Fort Washington, located near the community of Fort Washington, Maryland, USA, was for many decades the only defensive fort protecting Washington D.C. The original fort, overlooking the Potomac River, was completed in 1809, and was named Fort Warburton. During the War of 1812, the fort was destroyed by its own garrison during a British advance. The current historic fort — maintained by the National Park Service — was initially constructed in 1824. It is a stone structure with a good cannon shot down the Potomac River. The fort was extensively remodeled in the 1840s and 1890s. The Fort was turned over to the U.S. Department of the Interior in 1946 after its last military personnel departed.
Backstory and Context
Twelve days after the destruction of the fort, James Monroe, the acting Secretary of War, hired Major Pierre L'Enfant to construct new defenses. In November 1814, Monroe questioned L'Enfant actions, asking for less spending. On July 14, 1815, work was halted. Two months later, L'Enfant was replaced by Lieutenant Colonel Walker K. Armistead of the U.S. Army Corps of Engineers. The fort was completed on October 2, 1824, at a total cost of $426,000, excluding armament, which had not yet been installed.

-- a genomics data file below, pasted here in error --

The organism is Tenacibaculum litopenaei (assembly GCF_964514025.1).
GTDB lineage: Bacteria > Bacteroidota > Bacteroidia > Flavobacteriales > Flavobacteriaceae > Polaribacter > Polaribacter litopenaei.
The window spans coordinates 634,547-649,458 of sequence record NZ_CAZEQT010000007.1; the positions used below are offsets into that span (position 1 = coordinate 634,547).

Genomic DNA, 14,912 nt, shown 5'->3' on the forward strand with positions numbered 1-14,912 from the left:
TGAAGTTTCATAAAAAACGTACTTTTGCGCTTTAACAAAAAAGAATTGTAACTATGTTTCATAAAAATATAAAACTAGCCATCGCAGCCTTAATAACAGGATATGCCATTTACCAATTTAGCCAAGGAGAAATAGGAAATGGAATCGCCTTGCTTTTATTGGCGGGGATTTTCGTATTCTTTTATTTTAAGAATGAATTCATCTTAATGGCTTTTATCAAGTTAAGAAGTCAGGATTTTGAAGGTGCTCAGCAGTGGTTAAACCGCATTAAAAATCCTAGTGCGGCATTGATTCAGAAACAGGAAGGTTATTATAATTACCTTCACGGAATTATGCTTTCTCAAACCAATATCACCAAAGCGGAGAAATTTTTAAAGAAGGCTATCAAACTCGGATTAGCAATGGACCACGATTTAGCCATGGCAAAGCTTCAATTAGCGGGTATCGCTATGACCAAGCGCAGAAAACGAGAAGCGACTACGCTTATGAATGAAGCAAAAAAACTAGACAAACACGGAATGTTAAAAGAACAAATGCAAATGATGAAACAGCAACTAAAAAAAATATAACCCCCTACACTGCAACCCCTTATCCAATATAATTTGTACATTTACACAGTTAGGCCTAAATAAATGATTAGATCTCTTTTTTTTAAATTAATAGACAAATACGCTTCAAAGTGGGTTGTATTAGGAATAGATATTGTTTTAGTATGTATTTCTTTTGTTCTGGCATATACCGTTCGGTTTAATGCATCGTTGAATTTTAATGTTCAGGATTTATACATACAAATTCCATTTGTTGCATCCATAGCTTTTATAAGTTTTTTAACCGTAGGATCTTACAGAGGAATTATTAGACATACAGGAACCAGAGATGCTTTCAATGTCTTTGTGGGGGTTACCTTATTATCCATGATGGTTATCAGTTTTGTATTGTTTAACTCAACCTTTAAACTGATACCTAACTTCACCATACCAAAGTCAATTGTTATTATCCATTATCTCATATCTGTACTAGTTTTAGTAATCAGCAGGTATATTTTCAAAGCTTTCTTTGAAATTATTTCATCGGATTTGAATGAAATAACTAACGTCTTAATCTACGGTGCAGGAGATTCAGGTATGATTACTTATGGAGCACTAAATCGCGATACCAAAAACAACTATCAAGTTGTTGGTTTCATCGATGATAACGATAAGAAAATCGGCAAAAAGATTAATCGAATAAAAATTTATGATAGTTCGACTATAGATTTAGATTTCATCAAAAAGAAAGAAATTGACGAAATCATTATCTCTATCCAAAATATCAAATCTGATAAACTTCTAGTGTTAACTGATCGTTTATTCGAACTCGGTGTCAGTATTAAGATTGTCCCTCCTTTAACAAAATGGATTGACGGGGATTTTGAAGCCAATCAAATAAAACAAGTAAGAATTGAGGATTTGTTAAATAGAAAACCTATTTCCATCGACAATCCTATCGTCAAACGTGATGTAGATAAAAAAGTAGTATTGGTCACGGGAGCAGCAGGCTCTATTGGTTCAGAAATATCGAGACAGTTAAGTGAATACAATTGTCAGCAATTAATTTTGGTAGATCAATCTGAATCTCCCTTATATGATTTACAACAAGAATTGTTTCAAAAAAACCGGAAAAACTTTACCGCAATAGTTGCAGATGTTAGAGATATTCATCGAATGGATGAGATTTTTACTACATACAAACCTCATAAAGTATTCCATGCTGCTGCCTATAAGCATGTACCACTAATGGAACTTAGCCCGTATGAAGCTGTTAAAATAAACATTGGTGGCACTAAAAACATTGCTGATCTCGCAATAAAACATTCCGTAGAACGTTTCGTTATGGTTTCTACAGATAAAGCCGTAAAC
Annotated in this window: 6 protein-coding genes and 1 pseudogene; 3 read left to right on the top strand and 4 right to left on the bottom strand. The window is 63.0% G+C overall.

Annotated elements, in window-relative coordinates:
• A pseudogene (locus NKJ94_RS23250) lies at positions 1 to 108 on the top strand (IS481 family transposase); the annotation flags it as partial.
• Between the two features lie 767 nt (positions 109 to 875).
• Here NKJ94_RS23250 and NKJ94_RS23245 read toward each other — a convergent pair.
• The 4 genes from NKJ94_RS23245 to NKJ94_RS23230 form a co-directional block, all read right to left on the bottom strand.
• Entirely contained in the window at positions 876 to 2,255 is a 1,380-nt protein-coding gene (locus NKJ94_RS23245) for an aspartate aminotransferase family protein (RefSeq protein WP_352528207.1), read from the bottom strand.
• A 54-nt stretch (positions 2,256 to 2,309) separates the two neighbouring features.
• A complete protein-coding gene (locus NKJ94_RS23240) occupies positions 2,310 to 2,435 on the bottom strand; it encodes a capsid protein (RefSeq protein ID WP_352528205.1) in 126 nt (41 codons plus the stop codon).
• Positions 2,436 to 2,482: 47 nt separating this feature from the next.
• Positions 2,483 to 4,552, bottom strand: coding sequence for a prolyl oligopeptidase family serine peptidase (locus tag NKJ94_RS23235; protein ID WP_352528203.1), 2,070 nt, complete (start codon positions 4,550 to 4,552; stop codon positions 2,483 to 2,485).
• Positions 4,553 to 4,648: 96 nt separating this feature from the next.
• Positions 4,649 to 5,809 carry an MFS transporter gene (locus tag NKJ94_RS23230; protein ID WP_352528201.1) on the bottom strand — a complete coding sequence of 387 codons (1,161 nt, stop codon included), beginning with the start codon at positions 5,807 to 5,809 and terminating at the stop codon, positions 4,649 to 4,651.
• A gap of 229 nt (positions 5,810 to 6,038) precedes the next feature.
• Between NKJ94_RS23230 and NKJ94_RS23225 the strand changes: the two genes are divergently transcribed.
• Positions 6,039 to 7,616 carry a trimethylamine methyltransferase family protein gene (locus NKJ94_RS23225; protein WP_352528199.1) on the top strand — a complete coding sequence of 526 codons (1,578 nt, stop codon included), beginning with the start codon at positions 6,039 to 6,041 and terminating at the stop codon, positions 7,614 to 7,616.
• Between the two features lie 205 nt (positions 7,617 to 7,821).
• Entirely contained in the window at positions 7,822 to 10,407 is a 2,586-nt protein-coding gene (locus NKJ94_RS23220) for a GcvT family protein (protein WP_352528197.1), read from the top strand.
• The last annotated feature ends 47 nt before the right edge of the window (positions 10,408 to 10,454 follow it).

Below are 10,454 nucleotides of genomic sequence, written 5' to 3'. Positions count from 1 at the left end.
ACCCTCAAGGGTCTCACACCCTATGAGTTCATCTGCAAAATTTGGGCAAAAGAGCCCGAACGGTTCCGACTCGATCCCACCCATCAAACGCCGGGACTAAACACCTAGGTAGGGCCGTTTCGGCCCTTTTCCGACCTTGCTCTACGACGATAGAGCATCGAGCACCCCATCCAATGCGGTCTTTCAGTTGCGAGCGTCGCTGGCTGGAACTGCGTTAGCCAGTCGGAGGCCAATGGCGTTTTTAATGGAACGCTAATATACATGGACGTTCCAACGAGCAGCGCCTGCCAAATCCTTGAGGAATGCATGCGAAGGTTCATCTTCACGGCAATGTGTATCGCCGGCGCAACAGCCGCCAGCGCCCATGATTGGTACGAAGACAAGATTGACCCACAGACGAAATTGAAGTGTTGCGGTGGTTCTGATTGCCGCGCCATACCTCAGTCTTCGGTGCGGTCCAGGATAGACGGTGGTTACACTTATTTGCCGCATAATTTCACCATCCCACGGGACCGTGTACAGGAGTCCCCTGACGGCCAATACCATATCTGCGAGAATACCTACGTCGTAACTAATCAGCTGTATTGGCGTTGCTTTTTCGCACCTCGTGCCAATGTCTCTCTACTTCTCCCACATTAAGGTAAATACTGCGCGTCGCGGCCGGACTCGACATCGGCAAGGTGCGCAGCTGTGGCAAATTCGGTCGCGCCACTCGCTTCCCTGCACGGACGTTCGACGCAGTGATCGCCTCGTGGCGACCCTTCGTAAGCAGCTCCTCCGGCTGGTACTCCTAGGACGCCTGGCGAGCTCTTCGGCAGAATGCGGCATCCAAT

Extensive remodeling was performed in the 1840s and the first guns were mounted in 1846. The masonry fort was occupied by soldiers from the First, Third and Fourth U.S. Artillery during its early history. Except for a few guns at the Washington Arsenal, Fort Washington was the only defense for the nation's capital until the Civil War when a circle of temporary forts was built around the city. Battery Rogers and Fort Foote were the only seacoast forts in the system and armed with large Rodman and Parrott cannons. Fort Washington was garrisoned as the outer defense for the city. Companies of the First and Fourth Artillery as well as numerous state artillery units passed through the post during the war.